Canada preview - who will be in seventh heaven? 07 Jun 2012
So, will we see a little bit more history made in Canada with a seventh winner in the seventh race? Or will McLarens Jenson Button, Ferraris Fernando Alonso, Mercedes Nico Rosberg, Red Bulls Sebastian Vettel, Williams Pastor Maldonado or Red Bulls Mark Webber step up as 2012s first repeat victor?
McLarens Lewis Hamilton, Lotus team mates Kimi Raikkonen and Romain Grosjean and Mercedes Michael Schumacher would all dearly love to stop them, and the truth is that all 10 drivers, plus perhaps Ferraris revitalised Felipe Massa, have a chance this weekend.
On paper this track should favour McLaren, who are still thought to have the best car aerodynamically, and they certainly need an upturn in form having failed through a variety of circumstances to make the podium since China.
But Mercedes and Lotus fancy their chances here, Red Bull dont believe that having to close up holes/slots in their floor will hurt them too much (after the FIAs post-Monaco rule clarification), and Ferrari say their form here will dictate their likely performance over the rest of the season.
I know that the results we all want will soon come to us, Hamilton says. Im looking forward to bringing the fight to Montreal, which is one of my favourite races of the season. The Circuit Gilles Villeneuve is a fantastic track. Its super-fast in places, which means it requires finesse and precision, but you can also end up racing wheel-to-wheel with people at 200 mph too, which is an incredible sensation.
However, you still want a car with decent low-speed traction - all those long drags are usually preceded by tight hairpins, so its important that you can get the power down efficiently if youre to pull a good lap time together. With KERS and DRS in the mix, it should be an exciting Grand Prix - although, interestingly, were reverting to a shorter, single-DRS zone after the double-zone last year.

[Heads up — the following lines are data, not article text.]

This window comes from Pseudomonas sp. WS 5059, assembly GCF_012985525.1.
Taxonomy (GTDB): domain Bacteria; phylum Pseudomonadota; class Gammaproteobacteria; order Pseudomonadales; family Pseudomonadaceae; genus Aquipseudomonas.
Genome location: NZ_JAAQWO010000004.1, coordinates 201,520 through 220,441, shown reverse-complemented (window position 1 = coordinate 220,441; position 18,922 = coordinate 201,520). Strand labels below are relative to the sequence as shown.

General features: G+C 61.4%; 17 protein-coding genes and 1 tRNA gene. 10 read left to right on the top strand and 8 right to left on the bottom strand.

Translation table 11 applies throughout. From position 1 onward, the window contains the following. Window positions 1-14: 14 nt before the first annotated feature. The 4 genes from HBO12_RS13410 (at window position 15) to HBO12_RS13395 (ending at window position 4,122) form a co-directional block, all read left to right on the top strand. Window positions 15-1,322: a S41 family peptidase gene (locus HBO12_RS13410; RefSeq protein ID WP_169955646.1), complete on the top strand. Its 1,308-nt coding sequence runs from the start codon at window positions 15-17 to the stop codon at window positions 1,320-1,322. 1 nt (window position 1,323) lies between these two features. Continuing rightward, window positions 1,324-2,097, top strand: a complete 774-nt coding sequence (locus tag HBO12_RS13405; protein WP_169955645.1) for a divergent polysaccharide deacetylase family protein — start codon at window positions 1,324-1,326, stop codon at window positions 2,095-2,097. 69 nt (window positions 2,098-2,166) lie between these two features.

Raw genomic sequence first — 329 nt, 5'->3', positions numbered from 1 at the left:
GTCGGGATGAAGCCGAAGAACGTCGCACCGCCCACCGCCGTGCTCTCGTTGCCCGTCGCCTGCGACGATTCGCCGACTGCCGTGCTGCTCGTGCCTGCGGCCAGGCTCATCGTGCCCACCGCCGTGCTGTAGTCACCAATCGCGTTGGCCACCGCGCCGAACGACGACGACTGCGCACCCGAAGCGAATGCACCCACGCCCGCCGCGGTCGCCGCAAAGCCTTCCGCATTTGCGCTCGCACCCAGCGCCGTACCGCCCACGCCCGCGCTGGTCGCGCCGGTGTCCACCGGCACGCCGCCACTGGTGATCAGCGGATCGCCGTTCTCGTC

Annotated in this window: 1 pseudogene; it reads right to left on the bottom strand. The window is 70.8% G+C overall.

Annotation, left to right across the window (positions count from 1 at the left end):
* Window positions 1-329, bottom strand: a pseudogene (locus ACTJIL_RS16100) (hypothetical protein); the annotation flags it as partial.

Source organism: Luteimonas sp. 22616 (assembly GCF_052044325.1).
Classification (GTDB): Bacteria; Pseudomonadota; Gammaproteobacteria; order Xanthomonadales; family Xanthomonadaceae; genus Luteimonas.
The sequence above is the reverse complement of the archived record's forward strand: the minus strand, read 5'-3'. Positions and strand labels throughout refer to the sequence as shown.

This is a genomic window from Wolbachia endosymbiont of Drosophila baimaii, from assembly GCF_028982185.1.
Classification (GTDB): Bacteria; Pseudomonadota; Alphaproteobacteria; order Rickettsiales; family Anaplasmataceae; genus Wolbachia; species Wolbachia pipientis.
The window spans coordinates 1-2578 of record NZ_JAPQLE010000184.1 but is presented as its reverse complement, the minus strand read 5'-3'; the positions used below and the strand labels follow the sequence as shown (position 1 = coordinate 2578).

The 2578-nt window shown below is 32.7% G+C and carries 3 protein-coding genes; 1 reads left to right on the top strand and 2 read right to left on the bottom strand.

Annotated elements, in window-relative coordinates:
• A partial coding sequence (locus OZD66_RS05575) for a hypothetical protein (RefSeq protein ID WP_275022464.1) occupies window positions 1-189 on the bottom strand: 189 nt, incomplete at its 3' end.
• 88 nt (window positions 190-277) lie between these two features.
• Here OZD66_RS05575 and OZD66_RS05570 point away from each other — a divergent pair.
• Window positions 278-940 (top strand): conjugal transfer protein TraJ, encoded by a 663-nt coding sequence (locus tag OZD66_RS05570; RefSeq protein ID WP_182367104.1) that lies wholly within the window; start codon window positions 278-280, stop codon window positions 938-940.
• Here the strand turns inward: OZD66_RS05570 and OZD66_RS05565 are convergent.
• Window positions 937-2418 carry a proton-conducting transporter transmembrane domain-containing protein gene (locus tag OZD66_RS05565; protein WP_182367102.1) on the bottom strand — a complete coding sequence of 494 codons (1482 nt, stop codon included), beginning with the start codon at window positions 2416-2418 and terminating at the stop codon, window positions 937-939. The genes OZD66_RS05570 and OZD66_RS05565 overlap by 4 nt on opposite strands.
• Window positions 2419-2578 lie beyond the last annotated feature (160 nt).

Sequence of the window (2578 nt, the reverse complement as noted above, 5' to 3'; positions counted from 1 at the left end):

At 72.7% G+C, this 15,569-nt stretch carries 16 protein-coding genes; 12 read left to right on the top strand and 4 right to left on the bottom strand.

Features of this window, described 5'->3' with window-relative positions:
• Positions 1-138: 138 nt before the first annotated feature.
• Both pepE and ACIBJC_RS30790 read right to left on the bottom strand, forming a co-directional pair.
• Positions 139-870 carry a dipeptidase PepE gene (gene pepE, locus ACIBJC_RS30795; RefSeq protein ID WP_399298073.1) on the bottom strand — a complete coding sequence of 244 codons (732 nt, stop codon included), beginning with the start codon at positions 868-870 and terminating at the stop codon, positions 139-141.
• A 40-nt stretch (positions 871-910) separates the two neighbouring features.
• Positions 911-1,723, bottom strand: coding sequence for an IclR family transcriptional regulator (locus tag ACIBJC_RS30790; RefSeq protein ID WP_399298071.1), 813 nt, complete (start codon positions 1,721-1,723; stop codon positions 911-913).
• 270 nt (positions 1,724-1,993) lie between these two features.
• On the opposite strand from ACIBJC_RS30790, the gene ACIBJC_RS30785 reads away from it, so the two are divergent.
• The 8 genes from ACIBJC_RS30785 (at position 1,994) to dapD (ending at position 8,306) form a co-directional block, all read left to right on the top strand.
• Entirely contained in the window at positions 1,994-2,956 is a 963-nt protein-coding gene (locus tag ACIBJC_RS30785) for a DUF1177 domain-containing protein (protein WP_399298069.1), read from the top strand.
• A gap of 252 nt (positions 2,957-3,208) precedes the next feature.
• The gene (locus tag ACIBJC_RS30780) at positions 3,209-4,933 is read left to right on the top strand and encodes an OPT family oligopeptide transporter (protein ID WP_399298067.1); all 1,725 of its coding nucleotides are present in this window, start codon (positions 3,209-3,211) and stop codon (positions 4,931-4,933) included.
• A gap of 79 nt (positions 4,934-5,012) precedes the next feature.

This will be after Turn 10, the hairpin, and will begin 600 metres before the braking zone for Turn 13, the entry to the final corner. It is 50 metres shorter than last year as the FIA considered overtaking was too easy then.
On paper, Hamilton concludes, I think our car will be well-suited to the combination: we showed in Spain that were very good in high-speed corners, but we were also quick in the final sector, which is slower and more technical. Of course, its still difficult to predict the outcome accurately, so Ill be focusing on another clean weekend where I can score more consistent world championship points.
Meanwhile Button, last years winner, says: This weekend its going to be important to get a handle on the car in qualifying. At the last two races, Q2 hasnt gone my way, so, no matter what pace you have in the race, youre still compromised on Sunday afternoon, particularly as the pack is so tightly bunched at the moment. My aim will be to have a stronger qualifying performance and to be able to build on that in the race.
With its low downforce and slow corners, the tracks a little bit like Monza and should suit our car, Rosberg says. We've made good progress over the past few weeks, and that was clear from the performance in Monaco. So I'm hopeful that we can make another step forward here.